A story of faith and loss of innocence
- Pages: 4
- Word count: 907
- Category: Young Goodman Brown
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Alexander Hawthorne’s “Young Goodman Brown” and Mary Wilkins Freemans “New England Nun, depicts the trials and tribulations the protagonist Characters face while residing under New England Puritan influences “Young Goodman Brown” is a story about faith, the loss of innocence, and the mortal battle between good and evil. Goodman Brown is a Puritan on a life’s journey finds himself on a pathway with the devil himself struggling to keep his virtue. While “A New England Nun” is a story about honor, commitment and the fear of losing one’s inner peace. Louisa Ellis, a very meticulous, noblewoman, quite contently living a life of solitude. Louisa struggles to keep her independence in the confinement of her promise of marriage and chooses to abstain from the disruption and the imprisonment she feels this union will bring.
Mary Wilkins Freemans “A Nun in New England “is told in a third person narration taking an omniscient view. Freeman displays the round character Louisa as a methodical woman living an independent, peaceful life of privacy, reminiscent to that of a nun. Louisa’s only company is her late brother’s dog Caesar and a little yellow cannery. Freeman’s symbolism of Louisa’s pets in captivity are representative of the imprisonment Louisa felt pending her imminent engagement. “A little yellow canary that had been asleep in his green cage at the south window woke up and fluttered wildly, beating his little yellow wings against the wires. He always did this when Joe Dagget [Louisa’s fiancé] entered the room” (Freeman 63). As Mary McConnell pointed out in the electronic class discussion “[…] after the death of her [Louisa’s] mother and brother, Louisa had changed” (McConnell). ‘”Louisa’s feet had turned into a path…and so narrow that there was no room for anyone at her side”’ (Freeman 66). Louisa finds great comfort tending to her feminine possessions, sewing beautiful garments and making lavender oils as well as tending to other such domestic chores. “Louisa Ellis could not remember that ever in her life she had mislaid one of these little feminine appurtenances, which had become, from long use and constant association, a very part of her personality” ( Freeman 62). Louisa dreads the idea that she will have to forsake her most prized possessions and conform under the control and judgment of Joe and his horrible mother but refuses to go back on her word. It was not until Louisa realized the love had gone and she and Joe were simply honoring a promise that bonded them so long ago; she was then able to release herself of this burden. Freeman uses the religious symbolism of the rosary to express that Louisa has come to worship her life simply as it is. “She gazed ahead through a long reach of future days strung together like pearls in a rosary, every one like the others, and all smooth and flawless and innocent, and her heart went up in thankfulness” (Freeman 72).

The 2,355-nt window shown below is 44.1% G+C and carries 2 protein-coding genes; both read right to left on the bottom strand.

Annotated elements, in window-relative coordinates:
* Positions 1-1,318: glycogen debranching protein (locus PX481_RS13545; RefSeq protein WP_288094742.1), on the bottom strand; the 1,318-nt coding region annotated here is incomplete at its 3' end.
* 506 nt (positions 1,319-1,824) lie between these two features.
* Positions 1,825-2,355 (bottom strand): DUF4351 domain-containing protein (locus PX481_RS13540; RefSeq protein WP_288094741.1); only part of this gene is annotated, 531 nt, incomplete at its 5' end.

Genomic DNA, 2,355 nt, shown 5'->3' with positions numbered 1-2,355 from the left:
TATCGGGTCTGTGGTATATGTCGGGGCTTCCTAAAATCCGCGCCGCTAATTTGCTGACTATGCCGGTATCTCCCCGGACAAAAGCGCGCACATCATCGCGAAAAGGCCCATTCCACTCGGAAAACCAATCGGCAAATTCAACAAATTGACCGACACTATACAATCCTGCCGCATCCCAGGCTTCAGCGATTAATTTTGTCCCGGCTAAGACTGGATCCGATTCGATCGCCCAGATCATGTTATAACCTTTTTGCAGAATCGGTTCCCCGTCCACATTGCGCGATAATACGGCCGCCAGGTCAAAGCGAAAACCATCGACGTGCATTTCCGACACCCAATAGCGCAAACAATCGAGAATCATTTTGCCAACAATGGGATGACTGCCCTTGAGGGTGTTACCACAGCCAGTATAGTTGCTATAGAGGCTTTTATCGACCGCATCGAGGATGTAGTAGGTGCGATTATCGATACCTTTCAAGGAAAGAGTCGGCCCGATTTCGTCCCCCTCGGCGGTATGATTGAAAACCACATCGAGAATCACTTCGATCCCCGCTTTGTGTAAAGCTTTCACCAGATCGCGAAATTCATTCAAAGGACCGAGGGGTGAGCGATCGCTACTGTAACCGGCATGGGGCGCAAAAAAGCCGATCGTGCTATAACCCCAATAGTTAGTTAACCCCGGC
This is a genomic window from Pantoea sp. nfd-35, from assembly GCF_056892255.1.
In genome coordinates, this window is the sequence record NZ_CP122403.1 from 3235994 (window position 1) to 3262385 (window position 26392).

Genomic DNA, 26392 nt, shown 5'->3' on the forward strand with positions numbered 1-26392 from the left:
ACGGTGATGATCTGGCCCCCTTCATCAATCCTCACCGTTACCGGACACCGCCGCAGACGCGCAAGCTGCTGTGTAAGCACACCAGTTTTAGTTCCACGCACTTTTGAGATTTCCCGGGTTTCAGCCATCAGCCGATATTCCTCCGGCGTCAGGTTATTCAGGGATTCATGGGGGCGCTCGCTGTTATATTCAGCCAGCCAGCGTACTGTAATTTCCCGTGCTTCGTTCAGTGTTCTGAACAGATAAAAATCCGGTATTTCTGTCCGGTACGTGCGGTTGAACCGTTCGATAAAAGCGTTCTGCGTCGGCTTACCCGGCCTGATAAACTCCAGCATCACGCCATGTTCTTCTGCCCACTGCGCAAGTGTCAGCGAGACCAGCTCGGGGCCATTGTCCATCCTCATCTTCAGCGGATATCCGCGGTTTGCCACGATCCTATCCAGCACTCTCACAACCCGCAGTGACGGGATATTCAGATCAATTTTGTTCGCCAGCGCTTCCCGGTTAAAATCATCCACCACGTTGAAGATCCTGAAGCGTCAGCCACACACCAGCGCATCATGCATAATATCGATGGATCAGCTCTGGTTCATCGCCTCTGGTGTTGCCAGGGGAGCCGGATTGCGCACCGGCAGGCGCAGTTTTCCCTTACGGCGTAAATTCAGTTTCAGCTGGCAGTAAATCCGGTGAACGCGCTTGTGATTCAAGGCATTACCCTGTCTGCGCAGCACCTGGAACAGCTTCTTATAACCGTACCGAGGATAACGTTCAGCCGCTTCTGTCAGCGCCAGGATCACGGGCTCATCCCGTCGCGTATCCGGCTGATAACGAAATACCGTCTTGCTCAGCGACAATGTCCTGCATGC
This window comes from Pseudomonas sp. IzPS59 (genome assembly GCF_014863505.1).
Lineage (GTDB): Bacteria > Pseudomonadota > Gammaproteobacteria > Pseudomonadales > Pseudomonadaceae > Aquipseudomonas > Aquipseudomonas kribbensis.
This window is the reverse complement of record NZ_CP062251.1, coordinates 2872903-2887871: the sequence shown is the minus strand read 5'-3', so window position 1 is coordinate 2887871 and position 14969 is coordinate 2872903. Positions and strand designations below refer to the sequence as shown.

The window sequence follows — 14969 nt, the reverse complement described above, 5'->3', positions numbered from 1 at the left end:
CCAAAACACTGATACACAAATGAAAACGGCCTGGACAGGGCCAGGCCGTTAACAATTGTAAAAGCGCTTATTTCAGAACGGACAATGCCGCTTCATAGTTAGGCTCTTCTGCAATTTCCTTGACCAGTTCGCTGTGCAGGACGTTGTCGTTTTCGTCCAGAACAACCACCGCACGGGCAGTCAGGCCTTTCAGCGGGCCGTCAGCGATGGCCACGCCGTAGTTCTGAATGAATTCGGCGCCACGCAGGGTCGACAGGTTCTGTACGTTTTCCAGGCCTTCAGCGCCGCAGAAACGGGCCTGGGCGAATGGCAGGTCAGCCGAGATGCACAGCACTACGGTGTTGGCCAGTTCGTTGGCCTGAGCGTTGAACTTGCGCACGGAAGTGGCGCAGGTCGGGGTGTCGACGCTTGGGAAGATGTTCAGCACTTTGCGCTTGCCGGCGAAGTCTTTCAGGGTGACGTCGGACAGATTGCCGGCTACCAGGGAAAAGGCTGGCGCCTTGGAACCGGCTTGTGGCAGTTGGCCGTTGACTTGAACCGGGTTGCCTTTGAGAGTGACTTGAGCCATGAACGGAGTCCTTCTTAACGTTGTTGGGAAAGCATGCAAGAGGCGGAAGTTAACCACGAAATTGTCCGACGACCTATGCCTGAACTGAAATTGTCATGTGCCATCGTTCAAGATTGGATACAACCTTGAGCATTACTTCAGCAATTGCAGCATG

In Alexander Hawthorne’s “Young Goodman Brown” also told in a third person narration, Hawthorne depicts his round character Goodman Brown as a faithful puritan residing in Salem during the time of the Salem witches trial. Goodman Brown a newlywed embarks on a journey on Allhallows eve to meet the devil in the woods, despite his sweet wife’s premonition “[…] pr’ythee, put off your journey until sunrise, and sleep in your own bed tonight. A lone woman is troubled with such dreams and such thoughts, that she’s afeard of herself, sometimes” (Hawthorne par 2). Goodman Brown’s inner conflict presents itself before his journey into the darkness had begun “She talks of dreams, too. Methought, as she spoke, there was trouble in her face, as if a dream had warned her what work is to be done tonight.”(Hawthorne par7) Goodman Brown met up with the Dark Lord as planned that night to embark on his journey. The staff the devil was holding resembled a serpent and embodied religious symbolism as Mateo Rodrigues pointed out in his electronic class discussion “ Also, in a biblical aspect, a serpent is what tempted Eve to eat the forbidden fruit” (Rodriguez). Signifying the internal bout between light and darkness, the devil coaxed Goodman Brown the entire stretch to remain on the path as Goodman tried to deter.‘“Sayest thou so?” replied he of the serpent, smiling apart. “Let us walk on, nevertheless, reasoning as we go, and if I convince thee not, thou shalt turn back. We are but a little way in the forest, yet”’ (Hawthorne par 16). At the end of his journey, Goodman Brown came to a satanic ritual well in progress and to his disbelief and repugnance, he recognized those in attendance including religious leaders, so-called “witches” and the most shocking, his once sweet wife Faith. That night Goodman Brown was ruined, he lost his innocence, his belief as well as the love for his wife.
The Alexander Hawthorne and Mary Wilkins Freemans short stories reflect the religious life and inner struggles of their character during a time of where the Puritan way of life was prevalent in New England. Louisa presented enormous bravery as she refused to conform to marriage, which was what was expected of women during this period, while Goodman Brown lost his innocence as he traveled down a dark path of perdition. Although both stories were quite different in their circumstances, they both displayed the choices of two souls struggling to find their way.